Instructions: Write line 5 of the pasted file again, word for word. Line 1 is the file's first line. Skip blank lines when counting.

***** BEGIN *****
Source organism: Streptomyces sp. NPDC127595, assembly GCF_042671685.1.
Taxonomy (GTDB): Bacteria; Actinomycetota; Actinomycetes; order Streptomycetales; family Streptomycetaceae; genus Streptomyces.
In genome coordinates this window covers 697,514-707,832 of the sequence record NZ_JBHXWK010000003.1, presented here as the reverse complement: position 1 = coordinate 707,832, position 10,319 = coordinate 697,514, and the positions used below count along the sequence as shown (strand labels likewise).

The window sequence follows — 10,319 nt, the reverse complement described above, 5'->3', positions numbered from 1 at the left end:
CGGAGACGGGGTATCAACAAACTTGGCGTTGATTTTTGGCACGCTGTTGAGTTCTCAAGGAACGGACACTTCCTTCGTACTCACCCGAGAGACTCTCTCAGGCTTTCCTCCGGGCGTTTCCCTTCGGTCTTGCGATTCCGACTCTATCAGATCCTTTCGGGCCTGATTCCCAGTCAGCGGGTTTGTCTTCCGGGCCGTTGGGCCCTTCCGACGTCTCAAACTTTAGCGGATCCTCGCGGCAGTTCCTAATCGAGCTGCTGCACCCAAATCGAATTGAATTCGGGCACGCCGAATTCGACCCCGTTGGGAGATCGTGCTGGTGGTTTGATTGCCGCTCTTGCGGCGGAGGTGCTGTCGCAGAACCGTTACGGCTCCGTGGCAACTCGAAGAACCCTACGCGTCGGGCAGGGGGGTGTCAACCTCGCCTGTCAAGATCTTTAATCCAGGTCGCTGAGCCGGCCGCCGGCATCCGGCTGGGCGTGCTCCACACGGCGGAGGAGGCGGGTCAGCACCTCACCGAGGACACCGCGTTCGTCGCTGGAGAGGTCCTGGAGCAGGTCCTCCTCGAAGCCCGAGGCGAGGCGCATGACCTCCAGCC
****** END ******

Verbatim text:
CGGAGACGGGGTATCAACAAACTTGGCGTTGATTTTTGGCACGCTGTTGAGTTCTCAAGGAACGGACACTTCCTTCGTACTCACCCGAGAGACTCTCTCAGGCTTTCCTCCGGGCGTTTCCCTTCGGTCTTGCGATTCCGACTCTATCAGATCCTTTCGGGCCTGATTCCCAGTCAGCGGGTTTGTCTTCCGGGCCGTTGGGCCCTTCCGACGTCTCAAACTTTAGCGGATCCTCGCGGCAGTTCCTAATCGAGCTGCTGCACCCAAATCGAATTGAATTCGGGCACGCCGAATTCGACCCCGTTGGGAGATCGTGCTGGTGGTTTGATTGCCGCTCTTGCGGCGGAGGTGCTGTCGCAGAACCGTTACGGCTCCGTGGCAACTCGAAGAACCCTACGCGTCGGGCAGGGGGGTGTCAACCTCGCCTGTCAAGATCTTTAATCCAGGTCGCTGAGCCGGCCGCCGGCATCCGGCTGGGCGTGCTCCACACGGCGGAGGAGGCGGGTCAGCACCTCACCGAGGACACCGCGTTCGTCGCTGGAGAGGTCCTGGAGCAGGTCCTCCTCGAAGCCCGAGGCGAGGCGCATGACCTCCAGCC